Labour says it will set up a charging commission to ensure more cases go to trial

Robert Jenrick, the immigration minister, has suggested that the government might withdraw from the European convention on human rights if that offers the only means of stopping asylum seekers coming to the UK on small boats.

Asked if leaving the ECHR was an option for the government, Jenrick said the government would “take whatever necessary action is needed”.

Jenrick was responding to a question prompted by a BBC report saying senior Conservatives believe the party will campaign on a manifesto proposing ECHR withdrawal. The report, by Nick Eardley, also quotes an unnamed minister claiming the UK is being “punished” by the European court of human rights, which enforces the convention, because of Brexit.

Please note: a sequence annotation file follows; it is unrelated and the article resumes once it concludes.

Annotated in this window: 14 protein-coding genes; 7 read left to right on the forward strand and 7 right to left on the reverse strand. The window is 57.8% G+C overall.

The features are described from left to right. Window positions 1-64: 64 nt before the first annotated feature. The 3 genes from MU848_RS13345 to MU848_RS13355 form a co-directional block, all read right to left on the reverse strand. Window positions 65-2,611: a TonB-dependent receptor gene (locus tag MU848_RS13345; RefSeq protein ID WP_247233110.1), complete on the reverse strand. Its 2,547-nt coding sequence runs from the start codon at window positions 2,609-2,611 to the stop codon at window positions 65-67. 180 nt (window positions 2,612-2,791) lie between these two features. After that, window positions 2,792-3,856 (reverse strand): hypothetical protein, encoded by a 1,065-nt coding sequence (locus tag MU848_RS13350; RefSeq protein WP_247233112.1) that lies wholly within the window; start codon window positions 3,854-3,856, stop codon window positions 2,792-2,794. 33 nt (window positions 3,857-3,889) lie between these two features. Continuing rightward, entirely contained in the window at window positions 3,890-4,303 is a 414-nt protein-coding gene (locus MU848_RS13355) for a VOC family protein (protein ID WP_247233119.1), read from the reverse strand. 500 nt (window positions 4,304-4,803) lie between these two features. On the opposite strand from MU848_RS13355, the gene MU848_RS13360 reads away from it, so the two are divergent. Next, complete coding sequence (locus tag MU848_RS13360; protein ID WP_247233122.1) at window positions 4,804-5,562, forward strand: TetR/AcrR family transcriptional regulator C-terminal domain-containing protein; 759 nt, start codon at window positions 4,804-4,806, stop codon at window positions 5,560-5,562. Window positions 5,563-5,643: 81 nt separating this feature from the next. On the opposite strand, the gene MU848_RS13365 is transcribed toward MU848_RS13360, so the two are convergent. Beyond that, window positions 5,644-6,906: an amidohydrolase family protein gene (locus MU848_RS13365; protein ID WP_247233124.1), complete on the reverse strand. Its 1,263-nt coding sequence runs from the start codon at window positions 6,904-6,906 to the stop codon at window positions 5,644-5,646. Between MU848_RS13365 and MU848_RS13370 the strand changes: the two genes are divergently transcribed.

Rishi Sunak has played down the prospect of leaving the ECHR, arguing that the UK is instead in a good position to secure reforms to how the European court operates that might help it implement its Rwanda policy.

But Sunak has never ruled out leaving the convention, or the court, and one recent survey showed that 70% of Conservative party members want the UK to leave the convention. Suella Braverman, the home secretary, has in the past said she agrees with this view, although she is now she tends not to say that publicly because it is not government policy.

In an interview with Times Radio, asked if the government was ruling out withdrawal from the convention, Jenrick replied:

You can see from the prime minister, the home secretary and myself, our total commitment to this challenge.

That’s why we’re working on every possible front. That’s why we have produced the most comprehensive plan, I believe, of any European country to tackle this issue.